At its core, prayer is both communion and communication. In prayer, we spend time with God who loves us unconditionally. This is communion, and there is no agenda for this time other than presence–that is, focusing our full love and attention on God who is always focused on us. This is what author Elaine Heath means when she describes prayer as “gazing into the face of Jesus who gazes back with infinite love.” Yet communion can happen in many ways. For example, we can pray on our knees with our hands folded, or as we walk around our neighborhood; we can sit in silence with our eyes closed, or we can draw or paint while we spend time with God. The form we use and the posture we take can vary depending on our preferences, but they should enable us to find connection with God. Yet prayer also involves communication. We listen for God’s still, small voice and seek to hear what God might say to us through silence, scripture, hymns, or the words of liturgy. And it’s an opportunity to share with God our joys and sorrows, our hopes and fears, our confessions and the desires of our hearts. Of course, God already knows all of these things. Yet when we consciously bring them before God, we make an offering of our whole selves which draws us closer to the heart of God.
In the words of Elaine Heath, prayer “increasingly leads us to participate in God’s life in the world.” In other words, prayer inevitably calls us beyond ourselves and toward the concerns of the world. We can pray for others, interceding on their behalf. But prayer also empowers us to care for others and seek justice for all people. This is what John Wesley referred to as “social holiness,” or faith working by love; our action becomes an outgrowth of our prayers. In the end, what is most important is not necessarily how we pray but that we pray. Prayer allows us to turn our love and attention toward God in communion and communication, and it reminds us that we are fully known and loved completely. May our prayers reflect our love for God and the knowledge of God’s infinite love for us.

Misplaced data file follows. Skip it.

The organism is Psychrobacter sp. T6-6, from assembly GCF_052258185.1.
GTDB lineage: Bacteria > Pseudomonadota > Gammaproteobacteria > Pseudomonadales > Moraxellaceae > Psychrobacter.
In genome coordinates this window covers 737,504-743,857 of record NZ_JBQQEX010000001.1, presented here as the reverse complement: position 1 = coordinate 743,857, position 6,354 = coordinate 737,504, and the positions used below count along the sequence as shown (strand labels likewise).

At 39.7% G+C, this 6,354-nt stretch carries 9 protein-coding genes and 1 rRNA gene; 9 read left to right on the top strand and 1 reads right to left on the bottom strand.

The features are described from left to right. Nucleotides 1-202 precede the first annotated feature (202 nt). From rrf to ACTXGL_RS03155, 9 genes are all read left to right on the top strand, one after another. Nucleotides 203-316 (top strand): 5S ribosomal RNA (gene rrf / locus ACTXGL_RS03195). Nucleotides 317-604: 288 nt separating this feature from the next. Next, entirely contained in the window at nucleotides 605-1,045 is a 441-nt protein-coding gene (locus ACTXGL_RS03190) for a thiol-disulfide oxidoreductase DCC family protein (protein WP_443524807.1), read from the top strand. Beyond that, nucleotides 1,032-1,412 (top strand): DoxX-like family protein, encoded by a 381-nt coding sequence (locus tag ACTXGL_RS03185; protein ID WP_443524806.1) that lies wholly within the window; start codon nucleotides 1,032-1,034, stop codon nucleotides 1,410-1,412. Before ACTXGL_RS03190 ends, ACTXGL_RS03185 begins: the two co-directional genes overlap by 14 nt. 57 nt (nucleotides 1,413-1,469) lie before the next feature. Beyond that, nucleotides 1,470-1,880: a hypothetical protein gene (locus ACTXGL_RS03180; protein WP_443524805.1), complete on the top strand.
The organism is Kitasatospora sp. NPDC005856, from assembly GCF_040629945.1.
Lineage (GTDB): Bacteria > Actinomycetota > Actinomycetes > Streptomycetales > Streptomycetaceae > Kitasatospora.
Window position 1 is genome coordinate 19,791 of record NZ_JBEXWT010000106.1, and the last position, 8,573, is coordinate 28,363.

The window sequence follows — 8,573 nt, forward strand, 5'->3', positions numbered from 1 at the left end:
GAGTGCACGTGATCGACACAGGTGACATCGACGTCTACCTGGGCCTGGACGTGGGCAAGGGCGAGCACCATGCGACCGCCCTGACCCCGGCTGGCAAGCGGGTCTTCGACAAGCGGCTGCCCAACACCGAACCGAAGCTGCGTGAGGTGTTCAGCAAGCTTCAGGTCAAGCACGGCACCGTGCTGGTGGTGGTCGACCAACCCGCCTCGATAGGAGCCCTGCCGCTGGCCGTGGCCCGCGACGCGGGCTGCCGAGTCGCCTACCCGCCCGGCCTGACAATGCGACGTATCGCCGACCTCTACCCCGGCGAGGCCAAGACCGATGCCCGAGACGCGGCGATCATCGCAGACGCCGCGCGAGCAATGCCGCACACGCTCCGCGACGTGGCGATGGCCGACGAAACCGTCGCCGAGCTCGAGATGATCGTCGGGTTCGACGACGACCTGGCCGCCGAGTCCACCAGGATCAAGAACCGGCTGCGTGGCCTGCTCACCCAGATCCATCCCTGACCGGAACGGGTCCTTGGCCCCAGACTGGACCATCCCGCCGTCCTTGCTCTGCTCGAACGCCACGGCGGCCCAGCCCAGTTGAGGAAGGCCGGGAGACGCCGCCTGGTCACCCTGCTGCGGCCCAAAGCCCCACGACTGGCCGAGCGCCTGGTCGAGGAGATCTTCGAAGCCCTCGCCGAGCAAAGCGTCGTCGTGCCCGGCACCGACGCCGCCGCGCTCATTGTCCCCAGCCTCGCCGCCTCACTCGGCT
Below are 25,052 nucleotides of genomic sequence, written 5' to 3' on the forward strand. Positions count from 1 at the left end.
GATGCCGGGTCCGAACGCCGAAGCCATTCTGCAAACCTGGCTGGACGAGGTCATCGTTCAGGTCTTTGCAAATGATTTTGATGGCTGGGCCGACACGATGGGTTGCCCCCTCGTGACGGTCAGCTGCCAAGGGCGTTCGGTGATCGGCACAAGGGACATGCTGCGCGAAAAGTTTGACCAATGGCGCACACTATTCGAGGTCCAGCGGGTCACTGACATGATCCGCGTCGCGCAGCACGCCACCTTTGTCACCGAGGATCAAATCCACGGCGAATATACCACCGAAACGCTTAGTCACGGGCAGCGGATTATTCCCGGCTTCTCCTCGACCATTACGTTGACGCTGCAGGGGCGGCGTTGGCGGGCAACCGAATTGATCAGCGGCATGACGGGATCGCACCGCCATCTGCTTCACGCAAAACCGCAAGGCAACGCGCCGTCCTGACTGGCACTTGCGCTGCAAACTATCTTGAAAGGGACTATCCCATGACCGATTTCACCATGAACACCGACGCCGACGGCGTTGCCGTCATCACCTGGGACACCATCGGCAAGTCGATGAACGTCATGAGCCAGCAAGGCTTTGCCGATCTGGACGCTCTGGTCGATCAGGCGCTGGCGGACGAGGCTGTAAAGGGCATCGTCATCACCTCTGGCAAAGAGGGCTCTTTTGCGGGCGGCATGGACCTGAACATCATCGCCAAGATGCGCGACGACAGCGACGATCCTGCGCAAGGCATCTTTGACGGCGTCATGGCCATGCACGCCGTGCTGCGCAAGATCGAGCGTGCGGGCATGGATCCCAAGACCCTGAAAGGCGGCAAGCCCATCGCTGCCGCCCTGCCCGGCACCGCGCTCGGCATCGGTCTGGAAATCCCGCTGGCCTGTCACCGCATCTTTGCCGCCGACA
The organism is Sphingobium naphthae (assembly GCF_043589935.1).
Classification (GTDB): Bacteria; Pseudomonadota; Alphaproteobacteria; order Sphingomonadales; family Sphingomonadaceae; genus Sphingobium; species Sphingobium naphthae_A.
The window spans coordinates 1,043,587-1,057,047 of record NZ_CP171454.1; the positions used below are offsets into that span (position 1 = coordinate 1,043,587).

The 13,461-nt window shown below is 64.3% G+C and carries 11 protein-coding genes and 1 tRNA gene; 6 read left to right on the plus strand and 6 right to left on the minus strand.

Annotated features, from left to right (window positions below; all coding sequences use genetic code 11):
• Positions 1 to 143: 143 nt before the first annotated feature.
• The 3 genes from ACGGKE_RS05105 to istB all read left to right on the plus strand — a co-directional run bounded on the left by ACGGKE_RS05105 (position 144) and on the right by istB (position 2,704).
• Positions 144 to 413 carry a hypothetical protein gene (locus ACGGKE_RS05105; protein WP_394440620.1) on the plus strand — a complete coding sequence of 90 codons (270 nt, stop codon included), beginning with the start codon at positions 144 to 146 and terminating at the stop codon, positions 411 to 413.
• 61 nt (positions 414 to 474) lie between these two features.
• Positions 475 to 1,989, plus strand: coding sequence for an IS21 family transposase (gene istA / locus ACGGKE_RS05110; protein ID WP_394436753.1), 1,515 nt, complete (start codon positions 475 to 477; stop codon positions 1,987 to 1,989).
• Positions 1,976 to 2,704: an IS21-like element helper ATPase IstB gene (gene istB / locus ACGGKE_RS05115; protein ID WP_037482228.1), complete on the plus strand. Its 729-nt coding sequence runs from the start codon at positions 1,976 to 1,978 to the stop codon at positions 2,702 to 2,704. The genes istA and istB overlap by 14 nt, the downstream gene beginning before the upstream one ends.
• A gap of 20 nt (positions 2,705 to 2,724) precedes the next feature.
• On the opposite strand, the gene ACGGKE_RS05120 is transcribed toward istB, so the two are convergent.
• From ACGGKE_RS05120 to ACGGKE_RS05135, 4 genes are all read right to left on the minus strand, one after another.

Questions for Discussion
Did you grow up saying or singing a prayer before dinner or bedtime? If so, what words were spoken or sung? What did those words teach you about prayer or about God?
In her book, “Five Means of Grace,” Elaine Heath describes a number of ways that Methodists pray, from formal liturgy, to hymns, to extemporaneous (unscripted) prayer. What is your preferred way (or ways) of praying now? How does that way of praying foster communion and communication with God for you?
Much like exercise, prayer becomes easier the more it is practiced. What are the things that prevent you from spending time with God? What might you do to make prayer more of a priority in your life?
Think about your current prayer life. Do you spend more time in communion or communication with God? Do you spend more time listening or speaking to God? If you were to try a new way of praying, what might you try? Why?
Have you ever had an experience of hearing God speak to you in prayer? If so, how did you “hear” God speaking? How did that experience make you feel?